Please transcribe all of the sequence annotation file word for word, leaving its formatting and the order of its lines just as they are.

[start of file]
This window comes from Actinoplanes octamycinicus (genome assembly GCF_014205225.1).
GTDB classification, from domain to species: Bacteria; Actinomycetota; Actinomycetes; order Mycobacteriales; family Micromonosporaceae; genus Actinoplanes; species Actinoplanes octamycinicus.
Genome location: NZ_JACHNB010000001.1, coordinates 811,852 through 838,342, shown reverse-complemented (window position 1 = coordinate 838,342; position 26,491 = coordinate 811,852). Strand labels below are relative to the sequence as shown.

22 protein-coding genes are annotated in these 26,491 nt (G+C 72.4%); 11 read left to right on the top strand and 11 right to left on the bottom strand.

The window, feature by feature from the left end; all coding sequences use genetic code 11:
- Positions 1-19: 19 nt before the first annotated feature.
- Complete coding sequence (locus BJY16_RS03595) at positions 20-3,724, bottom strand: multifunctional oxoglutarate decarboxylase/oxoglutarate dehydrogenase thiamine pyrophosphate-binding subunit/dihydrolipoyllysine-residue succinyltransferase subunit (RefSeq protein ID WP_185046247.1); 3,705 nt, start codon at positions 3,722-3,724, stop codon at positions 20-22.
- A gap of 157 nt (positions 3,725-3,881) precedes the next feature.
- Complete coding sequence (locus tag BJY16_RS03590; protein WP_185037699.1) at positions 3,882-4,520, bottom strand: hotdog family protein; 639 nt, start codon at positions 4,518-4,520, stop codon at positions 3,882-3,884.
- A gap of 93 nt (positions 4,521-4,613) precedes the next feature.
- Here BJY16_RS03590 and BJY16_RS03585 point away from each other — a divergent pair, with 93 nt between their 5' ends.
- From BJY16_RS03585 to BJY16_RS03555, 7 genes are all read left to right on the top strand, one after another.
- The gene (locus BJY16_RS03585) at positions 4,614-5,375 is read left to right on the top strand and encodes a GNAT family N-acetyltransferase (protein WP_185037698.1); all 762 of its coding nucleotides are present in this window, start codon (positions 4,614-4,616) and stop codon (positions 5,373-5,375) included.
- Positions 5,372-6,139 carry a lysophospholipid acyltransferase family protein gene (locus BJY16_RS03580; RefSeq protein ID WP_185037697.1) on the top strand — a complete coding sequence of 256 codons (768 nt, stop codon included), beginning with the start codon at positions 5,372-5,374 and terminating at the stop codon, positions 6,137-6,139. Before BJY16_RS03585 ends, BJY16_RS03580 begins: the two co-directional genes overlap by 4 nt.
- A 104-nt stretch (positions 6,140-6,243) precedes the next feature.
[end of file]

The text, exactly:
This window comes from Actinoplanes octamycinicus (genome assembly GCF_014205225.1).
GTDB classification, from domain to species: Bacteria; Actinomycetota; Actinomycetes; order Mycobacteriales; family Micromonosporaceae; genus Actinoplanes; species Actinoplanes octamycinicus.
Genome location: NZ_JACHNB010000001.1, coordinates 811,852 through 838,342, shown reverse-complemented (window position 1 = coordinate 838,342; position 26,491 = coordinate 811,852). Strand labels below are relative to the sequence as shown.

22 protein-coding genes are annotated in these 26,491 nt (G+C 72.4%); 11 read left to right on the top strand and 11 right to left on the bottom strand.

The window, feature by feature from the left end; all coding sequences use genetic code 11:
- Positions 1-19: 19 nt before the first annotated feature.
- Complete coding sequence (locus BJY16_RS03595) at positions 20-3,724, bottom strand: multifunctional oxoglutarate decarboxylase/oxoglutarate dehydrogenase thiamine pyrophosphate-binding subunit/dihydrolipoyllysine-residue succinyltransferase subunit (RefSeq protein ID WP_185046247.1); 3,705 nt, start codon at positions 3,722-3,724, stop codon at positions 20-22.
- A gap of 157 nt (positions 3,725-3,881) precedes the next feature.
- Complete coding sequence (locus tag BJY16_RS03590; protein WP_185037699.1) at positions 3,882-4,520, bottom strand: hotdog family protein; 639 nt, start codon at positions 4,518-4,520, stop codon at positions 3,882-3,884.
- A gap of 93 nt (positions 4,521-4,613) precedes the next feature.
- Here BJY16_RS03590 and BJY16_RS03585 point away from each other — a divergent pair, with 93 nt between their 5' ends.
- From BJY16_RS03585 to BJY16_RS03555, 7 genes are all read left to right on the top strand, one after another.
- The gene (locus BJY16_RS03585) at positions 4,614-5,375 is read left to right on the top strand and encodes a GNAT family N-acetyltransferase (protein WP_185037698.1); all 762 of its coding nucleotides are present in this window, start codon (positions 4,614-4,616) and stop codon (positions 5,373-5,375) included.
- Positions 5,372-6,139 carry a lysophospholipid acyltransferase family protein gene (locus BJY16_RS03580; RefSeq protein ID WP_185037697.1) on the top strand — a complete coding sequence of 256 codons (768 nt, stop codon included), beginning with the start codon at positions 5,372-5,374 and terminating at the stop codon, positions 6,137-6,139. Before BJY16_RS03585 ends, BJY16_RS03580 begins: the two co-directional genes overlap by 4 nt.
- A 104-nt stretch (positions 6,140-6,243) precedes the next feature.